This is called investing in one's role. How can you be sure you can properly camp a radio host in a TV series when you've never been behind a microphone? Having an internship on Europe 1 and doing a live column is already a very good start. This is what actress Julie de Bona, who moved into our premises for a week and issued a ticket Friday in Culture-media.
>> Invited last January to the Culture Medias show by Philippe Vandel, the actress revealed that she had just signed for a mini-series, "Plan B", in which she will play the role of a journalist. The opportunity was too good to learn more about the profession, so Philippe Vandel offered to spend a week at the station to understand how a radio works. The actress has therefore performed in recent days and has lived from the inside making a show. Conference, production, studio, writing ... she attended all stages of the production of Culture Medias. And Julia de Bona even finished her internship with a report in the form of a chronicle on the microphone of Europe 1. Here she is:
"Thank you for offering me 1'25 antenna, because I know that everything is timed here. And really, coming here, I did not expect such a whirlwind: what the listeners do not see, c "is that it is all over the place behind the scenes. In the control room, Nicolas is standing behind his joysticks, ready to jump to find the right sound that corresponds to what is being said on the air. In the studio, Hélène Mannarino, despite the crackling sounds in her helmet, chained her chronicles of cultures with panache, Philippe Vandel, the Federer of the replica, returned the ball to him and allowed him to finish in style, he was the conductor anyway. he always has on his left Céline Da Costa, imperturbable, but who stays the course.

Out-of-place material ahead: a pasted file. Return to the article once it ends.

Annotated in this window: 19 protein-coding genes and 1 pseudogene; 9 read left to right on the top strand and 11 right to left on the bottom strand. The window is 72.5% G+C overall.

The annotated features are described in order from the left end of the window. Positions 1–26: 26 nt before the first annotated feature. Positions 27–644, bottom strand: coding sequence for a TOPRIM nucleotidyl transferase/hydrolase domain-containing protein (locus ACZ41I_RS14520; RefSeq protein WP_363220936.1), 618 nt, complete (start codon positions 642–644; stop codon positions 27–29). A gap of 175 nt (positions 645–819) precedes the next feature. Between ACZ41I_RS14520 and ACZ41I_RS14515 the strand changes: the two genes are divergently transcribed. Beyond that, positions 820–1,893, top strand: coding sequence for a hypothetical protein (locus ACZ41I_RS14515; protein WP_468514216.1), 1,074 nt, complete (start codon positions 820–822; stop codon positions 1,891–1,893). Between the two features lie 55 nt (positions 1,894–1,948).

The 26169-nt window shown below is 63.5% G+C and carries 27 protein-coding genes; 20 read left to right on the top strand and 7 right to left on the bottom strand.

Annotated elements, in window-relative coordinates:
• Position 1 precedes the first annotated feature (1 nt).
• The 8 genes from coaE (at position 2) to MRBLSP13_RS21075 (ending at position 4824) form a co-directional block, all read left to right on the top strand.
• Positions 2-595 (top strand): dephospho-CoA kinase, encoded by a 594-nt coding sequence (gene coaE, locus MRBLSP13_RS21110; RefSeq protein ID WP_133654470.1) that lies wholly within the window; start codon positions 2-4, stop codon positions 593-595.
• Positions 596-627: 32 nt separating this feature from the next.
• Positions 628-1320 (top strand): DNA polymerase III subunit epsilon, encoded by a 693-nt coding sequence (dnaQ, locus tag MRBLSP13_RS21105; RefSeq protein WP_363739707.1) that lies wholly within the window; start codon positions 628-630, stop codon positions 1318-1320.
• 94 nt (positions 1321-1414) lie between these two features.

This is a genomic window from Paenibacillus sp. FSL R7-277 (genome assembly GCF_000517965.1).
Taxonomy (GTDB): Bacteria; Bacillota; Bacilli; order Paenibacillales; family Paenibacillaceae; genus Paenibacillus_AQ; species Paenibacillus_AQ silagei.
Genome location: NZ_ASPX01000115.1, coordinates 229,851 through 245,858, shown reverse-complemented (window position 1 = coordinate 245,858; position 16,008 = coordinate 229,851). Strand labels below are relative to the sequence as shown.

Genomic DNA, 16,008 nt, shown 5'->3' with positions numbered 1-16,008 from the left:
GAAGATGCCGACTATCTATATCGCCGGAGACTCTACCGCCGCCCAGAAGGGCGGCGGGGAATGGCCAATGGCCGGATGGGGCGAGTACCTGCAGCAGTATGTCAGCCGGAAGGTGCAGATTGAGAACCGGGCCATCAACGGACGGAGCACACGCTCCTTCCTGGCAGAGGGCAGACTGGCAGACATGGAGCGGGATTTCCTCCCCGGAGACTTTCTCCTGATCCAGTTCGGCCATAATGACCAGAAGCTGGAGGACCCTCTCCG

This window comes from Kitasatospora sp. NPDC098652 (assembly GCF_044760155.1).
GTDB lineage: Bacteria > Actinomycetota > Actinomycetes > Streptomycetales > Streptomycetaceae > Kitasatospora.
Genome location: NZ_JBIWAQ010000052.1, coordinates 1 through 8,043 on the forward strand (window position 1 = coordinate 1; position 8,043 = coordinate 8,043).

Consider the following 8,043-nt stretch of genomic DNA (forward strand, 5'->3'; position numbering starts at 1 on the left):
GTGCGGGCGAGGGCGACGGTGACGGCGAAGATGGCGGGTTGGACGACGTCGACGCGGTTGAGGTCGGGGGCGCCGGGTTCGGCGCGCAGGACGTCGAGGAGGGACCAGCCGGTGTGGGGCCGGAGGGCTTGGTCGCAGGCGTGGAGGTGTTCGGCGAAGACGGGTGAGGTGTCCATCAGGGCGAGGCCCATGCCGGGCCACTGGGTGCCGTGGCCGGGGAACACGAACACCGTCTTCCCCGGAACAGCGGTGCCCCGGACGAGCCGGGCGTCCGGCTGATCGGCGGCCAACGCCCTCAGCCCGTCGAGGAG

We are in the 24h Chrono series, or rather 2 minutes chrono
Suddenly, the journalist who presents the news [Sophie Eychenne, editor's note] enters in a panic in the studio: she passes in two minutes live but has no text, the printer makes hers. Nicolas then calls the central, we are in the 24h Chrono series, or rather 2 minutes chrono. Sophie sits down, she barely has time to breathe when she continues her news with disconcerting phlegm without her voice trembling, while I, just by looking at her, am having a heart attack .
The morning workers have been up since two in the morning!
After two intense hours of live broadcasting, the team is already starting to work on the program for the next day, when I thought it was the end of the day. Be aware that behind your radio, there are still 200 people working. It swarms at the editorial office: it gives conferences, it claims subjects, it searches for the scoop, it goes to the field, it goes to eat at the cantoche and it takes naps for the nurserymen who have been up since two in the morning !
Above all, I met passionate and fascinating people (thanks to Anissa Haddadi), and I understood that radio was a hell of a job! "